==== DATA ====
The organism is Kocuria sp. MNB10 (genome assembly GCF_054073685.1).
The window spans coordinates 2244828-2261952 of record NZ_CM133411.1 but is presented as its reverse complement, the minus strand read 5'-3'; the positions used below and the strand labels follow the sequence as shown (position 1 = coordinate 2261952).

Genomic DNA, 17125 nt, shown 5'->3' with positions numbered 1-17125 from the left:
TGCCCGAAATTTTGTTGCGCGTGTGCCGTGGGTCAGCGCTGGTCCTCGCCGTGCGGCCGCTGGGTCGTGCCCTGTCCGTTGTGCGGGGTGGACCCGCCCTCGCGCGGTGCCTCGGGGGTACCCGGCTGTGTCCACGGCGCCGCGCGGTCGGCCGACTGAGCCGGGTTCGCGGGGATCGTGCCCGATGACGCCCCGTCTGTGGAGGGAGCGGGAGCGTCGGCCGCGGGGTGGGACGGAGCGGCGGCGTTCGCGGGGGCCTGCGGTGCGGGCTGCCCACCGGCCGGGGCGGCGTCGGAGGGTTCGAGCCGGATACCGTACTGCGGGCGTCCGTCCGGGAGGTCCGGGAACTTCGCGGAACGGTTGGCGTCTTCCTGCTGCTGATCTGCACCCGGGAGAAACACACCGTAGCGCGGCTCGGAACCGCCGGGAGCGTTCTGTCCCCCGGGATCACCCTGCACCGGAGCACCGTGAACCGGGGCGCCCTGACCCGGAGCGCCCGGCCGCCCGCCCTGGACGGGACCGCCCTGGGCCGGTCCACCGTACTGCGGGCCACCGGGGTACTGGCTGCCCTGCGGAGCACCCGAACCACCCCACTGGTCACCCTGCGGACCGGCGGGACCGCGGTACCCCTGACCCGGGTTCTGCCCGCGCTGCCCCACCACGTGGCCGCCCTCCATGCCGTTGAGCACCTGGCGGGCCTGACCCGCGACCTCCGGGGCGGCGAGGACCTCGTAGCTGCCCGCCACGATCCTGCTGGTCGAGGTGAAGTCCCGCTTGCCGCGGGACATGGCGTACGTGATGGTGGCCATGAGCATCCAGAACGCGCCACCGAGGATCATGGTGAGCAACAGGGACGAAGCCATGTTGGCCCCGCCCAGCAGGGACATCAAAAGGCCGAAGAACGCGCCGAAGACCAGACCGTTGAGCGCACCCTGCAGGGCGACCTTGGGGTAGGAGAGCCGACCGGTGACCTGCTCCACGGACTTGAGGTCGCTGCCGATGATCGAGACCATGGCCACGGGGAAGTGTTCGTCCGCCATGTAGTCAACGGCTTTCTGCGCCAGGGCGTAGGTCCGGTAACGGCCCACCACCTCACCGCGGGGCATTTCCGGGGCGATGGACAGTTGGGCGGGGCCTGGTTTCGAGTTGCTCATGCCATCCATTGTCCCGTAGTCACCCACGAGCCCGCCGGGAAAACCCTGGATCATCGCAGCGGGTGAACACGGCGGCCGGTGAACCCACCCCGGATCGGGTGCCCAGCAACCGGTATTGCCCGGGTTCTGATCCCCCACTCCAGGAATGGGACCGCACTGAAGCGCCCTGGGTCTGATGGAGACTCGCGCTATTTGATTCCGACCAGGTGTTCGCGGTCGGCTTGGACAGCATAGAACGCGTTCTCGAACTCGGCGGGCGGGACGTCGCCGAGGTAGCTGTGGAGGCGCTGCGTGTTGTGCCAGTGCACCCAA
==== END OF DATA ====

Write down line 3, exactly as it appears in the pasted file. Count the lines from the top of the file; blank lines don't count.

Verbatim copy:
Genomic DNA, 17125 nt, shown 5'->3' with positions numbered 1-17125 from the left: